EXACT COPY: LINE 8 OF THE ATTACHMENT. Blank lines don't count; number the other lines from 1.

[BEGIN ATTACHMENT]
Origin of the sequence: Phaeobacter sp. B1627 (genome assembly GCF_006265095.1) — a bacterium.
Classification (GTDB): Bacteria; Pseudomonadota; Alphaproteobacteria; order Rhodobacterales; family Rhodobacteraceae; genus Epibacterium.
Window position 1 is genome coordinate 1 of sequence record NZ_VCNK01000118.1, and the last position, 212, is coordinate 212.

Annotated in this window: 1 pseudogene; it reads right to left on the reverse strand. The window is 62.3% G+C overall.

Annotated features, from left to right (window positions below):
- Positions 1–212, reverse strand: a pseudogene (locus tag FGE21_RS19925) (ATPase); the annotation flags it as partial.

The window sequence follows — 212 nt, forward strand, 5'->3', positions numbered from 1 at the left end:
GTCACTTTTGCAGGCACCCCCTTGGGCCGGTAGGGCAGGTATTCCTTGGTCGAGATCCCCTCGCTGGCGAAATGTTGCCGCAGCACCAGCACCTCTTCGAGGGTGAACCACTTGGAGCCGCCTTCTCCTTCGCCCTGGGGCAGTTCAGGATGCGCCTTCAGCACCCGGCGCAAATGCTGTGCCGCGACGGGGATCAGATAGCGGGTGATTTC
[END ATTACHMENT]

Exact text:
GTCACTTTTGCAGGCACCCCCTTGGGCCGGTAGGGCAGGTATTCCTTGGTCGAGATCCCCTCGCTGGCGAAATGTTGCCGCAGCACCAGCACCTCTTCGAGGGTGAACCACTTGGAGCCGCCTTCTCCTTCGCCCTGGGGCAGTTCAGGATGCGCCTTCAGCACCCGGCGCAAATGCTGTGCCGCGACGGGGATCAGATAGCGGGTGATTTC